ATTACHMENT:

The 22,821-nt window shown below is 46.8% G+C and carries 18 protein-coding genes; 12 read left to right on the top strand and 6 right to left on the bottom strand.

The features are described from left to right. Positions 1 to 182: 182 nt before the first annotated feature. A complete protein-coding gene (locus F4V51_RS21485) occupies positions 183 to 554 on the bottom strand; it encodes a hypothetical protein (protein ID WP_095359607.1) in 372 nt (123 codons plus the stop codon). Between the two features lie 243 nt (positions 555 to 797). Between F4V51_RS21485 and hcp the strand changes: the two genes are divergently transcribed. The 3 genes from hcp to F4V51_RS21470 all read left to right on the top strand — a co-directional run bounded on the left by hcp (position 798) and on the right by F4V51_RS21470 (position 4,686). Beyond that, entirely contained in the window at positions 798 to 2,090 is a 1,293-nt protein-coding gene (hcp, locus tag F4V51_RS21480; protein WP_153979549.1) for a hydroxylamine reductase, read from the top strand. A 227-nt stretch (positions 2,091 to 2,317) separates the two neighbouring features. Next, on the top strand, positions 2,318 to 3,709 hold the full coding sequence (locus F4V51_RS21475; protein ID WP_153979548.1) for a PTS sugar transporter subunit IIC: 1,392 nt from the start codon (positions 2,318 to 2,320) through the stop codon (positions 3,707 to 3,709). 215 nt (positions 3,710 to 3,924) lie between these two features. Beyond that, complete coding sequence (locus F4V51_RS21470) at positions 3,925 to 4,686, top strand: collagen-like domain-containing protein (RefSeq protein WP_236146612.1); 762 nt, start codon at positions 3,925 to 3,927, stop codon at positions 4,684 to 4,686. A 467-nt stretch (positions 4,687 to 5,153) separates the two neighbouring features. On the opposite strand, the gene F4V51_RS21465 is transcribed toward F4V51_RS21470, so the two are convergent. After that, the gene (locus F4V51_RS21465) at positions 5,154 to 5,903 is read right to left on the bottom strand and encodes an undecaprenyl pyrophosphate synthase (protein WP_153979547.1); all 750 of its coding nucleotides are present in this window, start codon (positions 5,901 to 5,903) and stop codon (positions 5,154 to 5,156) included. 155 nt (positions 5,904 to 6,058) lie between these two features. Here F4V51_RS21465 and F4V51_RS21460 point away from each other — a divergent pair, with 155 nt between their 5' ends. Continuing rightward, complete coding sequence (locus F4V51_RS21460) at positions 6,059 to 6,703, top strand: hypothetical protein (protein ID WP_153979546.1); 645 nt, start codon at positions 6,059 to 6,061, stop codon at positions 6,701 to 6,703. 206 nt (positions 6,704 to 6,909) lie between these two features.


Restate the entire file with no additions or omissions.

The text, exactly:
The 22,821-nt window shown below is 46.8% G+C and carries 18 protein-coding genes; 12 read left to right on the top strand and 6 right to left on the bottom strand.

The features are described from left to right. Positions 1 to 182: 182 nt before the first annotated feature. A complete protein-coding gene (locus F4V51_RS21485) occupies positions 183 to 554 on the bottom strand; it encodes a hypothetical protein (protein ID WP_095359607.1) in 372 nt (123 codons plus the stop codon). Between the two features lie 243 nt (positions 555 to 797). Between F4V51_RS21485 and hcp the strand changes: the two genes are divergently transcribed. The 3 genes from hcp to F4V51_RS21470 all read left to right on the top strand — a co-directional run bounded on the left by hcp (position 798) and on the right by F4V51_RS21470 (position 4,686). Beyond that, entirely contained in the window at positions 798 to 2,090 is a 1,293-nt protein-coding gene (hcp, locus tag F4V51_RS21480; protein WP_153979549.1) for a hydroxylamine reductase, read from the top strand. A 227-nt stretch (positions 2,091 to 2,317) separates the two neighbouring features. Next, on the top strand, positions 2,318 to 3,709 hold the full coding sequence (locus F4V51_RS21475; protein ID WP_153979548.1) for a PTS sugar transporter subunit IIC: 1,392 nt from the start codon (positions 2,318 to 2,320) through the stop codon (positions 3,707 to 3,709). 215 nt (positions 3,710 to 3,924) lie between these two features. Beyond that, complete coding sequence (locus F4V51_RS21470) at positions 3,925 to 4,686, top strand: collagen-like domain-containing protein (RefSeq protein WP_236146612.1); 762 nt, start codon at positions 3,925 to 3,927, stop codon at positions 4,684 to 4,686. A 467-nt stretch (positions 4,687 to 5,153) separates the two neighbouring features. On the opposite strand, the gene F4V51_RS21465 is transcribed toward F4V51_RS21470, so the two are convergent. After that, the gene (locus F4V51_RS21465) at positions 5,154 to 5,903 is read right to left on the bottom strand and encodes an undecaprenyl pyrophosphate synthase (protein WP_153979547.1); all 750 of its coding nucleotides are present in this window, start codon (positions 5,901 to 5,903) and stop codon (positions 5,154 to 5,156) included. 155 nt (positions 5,904 to 6,058) lie between these two features. Here F4V51_RS21465 and F4V51_RS21460 point away from each other — a divergent pair, with 155 nt between their 5' ends. Continuing rightward, complete coding sequence (locus F4V51_RS21460) at positions 6,059 to 6,703, top strand: hypothetical protein (protein ID WP_153979546.1); 645 nt, start codon at positions 6,059 to 6,061, stop codon at positions 6,701 to 6,703. 206 nt (positions 6,704 to 6,909) lie between these two features.